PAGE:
Risk / Reward of Employment Status

Being recognized as employees would bring about many changes to the Athlete-University relationship. Athletes would be able to collectively bargain for many terms of labor, including compensation, overtime, and worker’s compensation. Further, athletes could negotiate for a split of the broadcasting revenue, allowing athletes greater compensation for playing collegiate athletics. Compensation is important to many of these athletes, as less than 2% of college football and basketball players make the NFL and NBA. To many, college athletics offers the best chance to receive substantial compensation to protect them later in life.

Employment status does not come without any risks or further questions. Would schools be allowed to terminate an athlete’s employment? Will the athlete’s employment be on a 1-year renewable basis or is it a 4-year contract? Would collective bargaining hurt top end athletes who may be restricted in benefits due to what the union has bargained for? Despite not being expected to be decided until next year, the entirety of collegiate athletics, from the NCAA, to Schools, to Athletes, to fans, will tune in as this ruling may have drastic effects to the future landscape of collegiate athletics.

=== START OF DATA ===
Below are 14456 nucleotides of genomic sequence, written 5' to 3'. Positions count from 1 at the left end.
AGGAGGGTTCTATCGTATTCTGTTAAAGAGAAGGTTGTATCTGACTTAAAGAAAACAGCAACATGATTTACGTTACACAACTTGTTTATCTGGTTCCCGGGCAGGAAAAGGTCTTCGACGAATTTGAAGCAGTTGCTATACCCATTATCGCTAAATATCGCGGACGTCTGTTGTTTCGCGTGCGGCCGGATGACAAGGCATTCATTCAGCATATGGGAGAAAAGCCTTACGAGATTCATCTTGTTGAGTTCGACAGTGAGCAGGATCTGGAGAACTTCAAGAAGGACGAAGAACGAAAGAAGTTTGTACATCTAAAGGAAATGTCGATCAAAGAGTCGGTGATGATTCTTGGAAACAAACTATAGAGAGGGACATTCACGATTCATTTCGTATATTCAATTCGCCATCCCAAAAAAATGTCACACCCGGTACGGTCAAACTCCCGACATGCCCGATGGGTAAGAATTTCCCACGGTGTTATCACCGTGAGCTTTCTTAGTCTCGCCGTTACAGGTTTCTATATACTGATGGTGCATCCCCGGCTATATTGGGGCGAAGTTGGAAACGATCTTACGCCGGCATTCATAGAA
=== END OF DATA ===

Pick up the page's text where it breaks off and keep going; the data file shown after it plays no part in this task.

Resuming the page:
UPDATE: NLRB Regional Director Issues Complaint Against USC, Pac-12, and the NCAA | Labor Relations Update

NCAA v. Board of Regents of the University of Oklahoma, 468 U.S. 85 (1984)

NCAA v. Alston, 141 S. Ct. 2141 (2021)

Northwestern University and College Athletes Players Association (CAPA). Case 13-RC-121359

Statutory Rights of Players at Academic Institutions (Student-Athletes) Under the National Labor Relations Act, Jennifer Abruzzo, retrieved from NLRB General Counsel Jennifer Abruzzo Issues Memo on Employee Status of Players at Academic Institutions | National Labor Relations Board